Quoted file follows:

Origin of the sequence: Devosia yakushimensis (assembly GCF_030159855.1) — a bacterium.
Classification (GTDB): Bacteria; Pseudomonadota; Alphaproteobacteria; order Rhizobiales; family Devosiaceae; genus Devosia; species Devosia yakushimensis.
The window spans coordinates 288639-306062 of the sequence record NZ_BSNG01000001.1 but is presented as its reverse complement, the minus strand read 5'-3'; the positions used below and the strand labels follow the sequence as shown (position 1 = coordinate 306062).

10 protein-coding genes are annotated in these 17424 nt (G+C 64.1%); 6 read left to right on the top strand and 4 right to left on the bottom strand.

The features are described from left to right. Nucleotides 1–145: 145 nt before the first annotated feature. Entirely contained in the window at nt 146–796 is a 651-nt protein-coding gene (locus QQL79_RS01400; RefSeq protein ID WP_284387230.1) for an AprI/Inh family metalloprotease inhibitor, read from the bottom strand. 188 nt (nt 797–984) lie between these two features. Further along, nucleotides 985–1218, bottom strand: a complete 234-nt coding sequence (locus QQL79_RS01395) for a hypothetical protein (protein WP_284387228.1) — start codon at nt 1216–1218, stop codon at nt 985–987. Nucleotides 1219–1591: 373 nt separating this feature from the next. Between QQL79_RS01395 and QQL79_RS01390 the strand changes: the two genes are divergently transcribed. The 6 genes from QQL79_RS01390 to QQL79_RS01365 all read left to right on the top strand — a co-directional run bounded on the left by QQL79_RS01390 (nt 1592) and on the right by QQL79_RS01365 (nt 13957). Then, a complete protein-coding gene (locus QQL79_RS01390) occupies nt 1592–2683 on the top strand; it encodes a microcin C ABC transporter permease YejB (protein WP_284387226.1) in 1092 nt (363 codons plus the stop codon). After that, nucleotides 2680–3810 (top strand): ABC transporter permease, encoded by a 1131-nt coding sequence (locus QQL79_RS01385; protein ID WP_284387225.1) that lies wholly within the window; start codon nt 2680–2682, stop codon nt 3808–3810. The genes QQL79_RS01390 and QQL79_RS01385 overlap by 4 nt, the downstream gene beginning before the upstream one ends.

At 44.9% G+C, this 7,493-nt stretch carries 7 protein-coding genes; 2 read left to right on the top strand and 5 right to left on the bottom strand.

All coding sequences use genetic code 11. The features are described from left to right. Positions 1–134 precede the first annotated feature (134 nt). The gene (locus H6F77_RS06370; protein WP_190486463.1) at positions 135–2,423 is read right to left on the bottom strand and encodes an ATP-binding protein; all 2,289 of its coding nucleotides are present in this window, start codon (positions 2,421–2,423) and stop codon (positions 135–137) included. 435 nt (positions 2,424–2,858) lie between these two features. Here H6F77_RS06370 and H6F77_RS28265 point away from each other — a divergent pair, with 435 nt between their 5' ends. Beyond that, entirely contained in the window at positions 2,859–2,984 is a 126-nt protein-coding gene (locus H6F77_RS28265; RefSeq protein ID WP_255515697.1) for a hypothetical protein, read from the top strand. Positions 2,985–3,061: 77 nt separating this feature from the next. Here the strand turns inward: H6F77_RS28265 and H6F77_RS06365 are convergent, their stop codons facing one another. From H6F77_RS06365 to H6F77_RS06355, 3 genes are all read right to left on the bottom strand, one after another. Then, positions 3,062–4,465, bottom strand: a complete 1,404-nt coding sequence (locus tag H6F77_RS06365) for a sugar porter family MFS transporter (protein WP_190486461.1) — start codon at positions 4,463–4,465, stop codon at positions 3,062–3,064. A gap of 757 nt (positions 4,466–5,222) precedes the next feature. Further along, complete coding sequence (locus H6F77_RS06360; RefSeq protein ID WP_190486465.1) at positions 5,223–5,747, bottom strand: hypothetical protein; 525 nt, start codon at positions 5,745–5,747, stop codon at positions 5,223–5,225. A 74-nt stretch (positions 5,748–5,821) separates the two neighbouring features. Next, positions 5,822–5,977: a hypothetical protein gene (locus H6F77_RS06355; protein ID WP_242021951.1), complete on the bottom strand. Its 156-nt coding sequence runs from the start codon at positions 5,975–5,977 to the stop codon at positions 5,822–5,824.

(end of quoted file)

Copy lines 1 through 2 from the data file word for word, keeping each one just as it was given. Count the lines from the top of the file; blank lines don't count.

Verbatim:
Origin of the sequence: Devosia yakushimensis (assembly GCF_030159855.1) — a bacterium.
Classification (GTDB): Bacteria; Pseudomonadota; Alphaproteobacteria; order Rhizobiales; family Devosiaceae; genus Devosia; species Devosia yakushimensis.